Most in Houston never anticipate having to answer to accusations of fraud. However, the word itself is so broad in its application that actions that many might not consider to be fraudulent actually are. This may fly in the face of common assumptions about fraud, especially given that so many different types of this activity have been recognized. This seemingly implies a very specific type of action, yet in reality, all involve the same intent: to intentionally secure assets and property through deceitful means. All that differs between the different types is the venue.
Wire fraud, for example, is defined by the United States Department of Justice as comprising of the following elements:
- A person voluntarily or intentionally devising or participating in a scheme to defraud another of money
- The person doing with the specific intent to defraud
- It being reasonably foreseeable that interstate wire communications would be used in the furtherance of the scheme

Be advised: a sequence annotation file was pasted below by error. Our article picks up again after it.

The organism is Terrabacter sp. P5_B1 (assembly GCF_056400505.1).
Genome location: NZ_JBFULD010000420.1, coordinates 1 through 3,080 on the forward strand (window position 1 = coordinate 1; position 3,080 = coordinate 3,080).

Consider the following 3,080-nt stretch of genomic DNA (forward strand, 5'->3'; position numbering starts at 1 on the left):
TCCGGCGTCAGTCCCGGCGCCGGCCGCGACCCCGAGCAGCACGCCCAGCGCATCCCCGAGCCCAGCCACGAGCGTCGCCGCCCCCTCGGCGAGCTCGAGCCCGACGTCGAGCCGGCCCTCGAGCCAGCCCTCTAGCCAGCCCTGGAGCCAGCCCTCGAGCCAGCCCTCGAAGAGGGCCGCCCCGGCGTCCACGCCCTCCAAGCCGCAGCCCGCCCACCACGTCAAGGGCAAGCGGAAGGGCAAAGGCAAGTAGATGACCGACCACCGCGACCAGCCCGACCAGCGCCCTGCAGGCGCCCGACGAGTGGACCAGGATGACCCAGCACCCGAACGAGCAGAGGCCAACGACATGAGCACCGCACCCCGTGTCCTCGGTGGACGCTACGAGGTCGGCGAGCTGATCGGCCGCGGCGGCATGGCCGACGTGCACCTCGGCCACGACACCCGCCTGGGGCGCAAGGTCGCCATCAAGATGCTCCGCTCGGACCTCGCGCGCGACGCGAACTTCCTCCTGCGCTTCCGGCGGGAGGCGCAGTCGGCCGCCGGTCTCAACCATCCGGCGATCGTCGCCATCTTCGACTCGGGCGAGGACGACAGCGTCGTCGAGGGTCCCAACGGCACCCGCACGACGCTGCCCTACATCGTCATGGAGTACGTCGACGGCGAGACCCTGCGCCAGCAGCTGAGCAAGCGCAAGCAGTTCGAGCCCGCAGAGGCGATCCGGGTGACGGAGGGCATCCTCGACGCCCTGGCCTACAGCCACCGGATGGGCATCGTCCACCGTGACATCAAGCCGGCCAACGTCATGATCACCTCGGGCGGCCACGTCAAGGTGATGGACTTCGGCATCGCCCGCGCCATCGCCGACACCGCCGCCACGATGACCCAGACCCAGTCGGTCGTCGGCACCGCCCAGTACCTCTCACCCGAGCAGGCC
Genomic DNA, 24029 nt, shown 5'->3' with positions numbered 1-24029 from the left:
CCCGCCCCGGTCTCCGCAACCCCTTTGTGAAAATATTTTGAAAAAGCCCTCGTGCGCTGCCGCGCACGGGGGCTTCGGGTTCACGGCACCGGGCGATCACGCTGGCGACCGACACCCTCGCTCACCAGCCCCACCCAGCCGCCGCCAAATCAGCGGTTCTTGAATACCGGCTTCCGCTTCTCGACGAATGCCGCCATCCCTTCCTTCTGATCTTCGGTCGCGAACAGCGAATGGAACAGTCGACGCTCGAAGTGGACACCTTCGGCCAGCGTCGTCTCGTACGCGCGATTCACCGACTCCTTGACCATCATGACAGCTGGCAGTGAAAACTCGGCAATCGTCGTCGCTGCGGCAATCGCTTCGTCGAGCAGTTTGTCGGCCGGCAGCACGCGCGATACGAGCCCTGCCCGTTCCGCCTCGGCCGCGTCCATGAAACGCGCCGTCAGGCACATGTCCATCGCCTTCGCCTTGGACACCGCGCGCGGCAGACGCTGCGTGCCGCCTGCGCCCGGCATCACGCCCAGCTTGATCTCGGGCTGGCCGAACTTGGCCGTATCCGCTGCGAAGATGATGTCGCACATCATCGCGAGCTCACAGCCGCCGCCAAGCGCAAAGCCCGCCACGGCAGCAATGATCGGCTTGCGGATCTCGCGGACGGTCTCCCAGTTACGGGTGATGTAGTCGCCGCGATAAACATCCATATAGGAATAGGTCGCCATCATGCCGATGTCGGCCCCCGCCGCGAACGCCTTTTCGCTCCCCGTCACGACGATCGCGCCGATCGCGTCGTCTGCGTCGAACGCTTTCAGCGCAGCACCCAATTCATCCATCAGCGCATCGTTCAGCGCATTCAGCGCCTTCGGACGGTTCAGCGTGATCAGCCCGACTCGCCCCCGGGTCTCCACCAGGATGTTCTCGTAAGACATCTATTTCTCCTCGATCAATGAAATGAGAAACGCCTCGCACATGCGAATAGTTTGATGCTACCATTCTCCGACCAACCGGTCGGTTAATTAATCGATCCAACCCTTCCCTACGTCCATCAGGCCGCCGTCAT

- Interstate wire communications indeed being used to carry out the scheme
In the context of this law, the DOJ defines “wire communications” as being any communication via telephone or electronic media. Over the years, electronic media has grown to include the internet. Thus, internet fraud is often prosecuted under the wire fraud statute. The Federal Bureau of Investigation views acts such as unauthorized access of email accounts, data breaches, phishing or the deployment of malware, scareware or ransomware as meeting the standard of fraud. One might be accused of engaging in any of these activities not knowing that they are considered to be fraudulent. In order to actually qualify as fraud, however, a malicious intent must still be proven, just as is the case with any other type of fraudulent activity.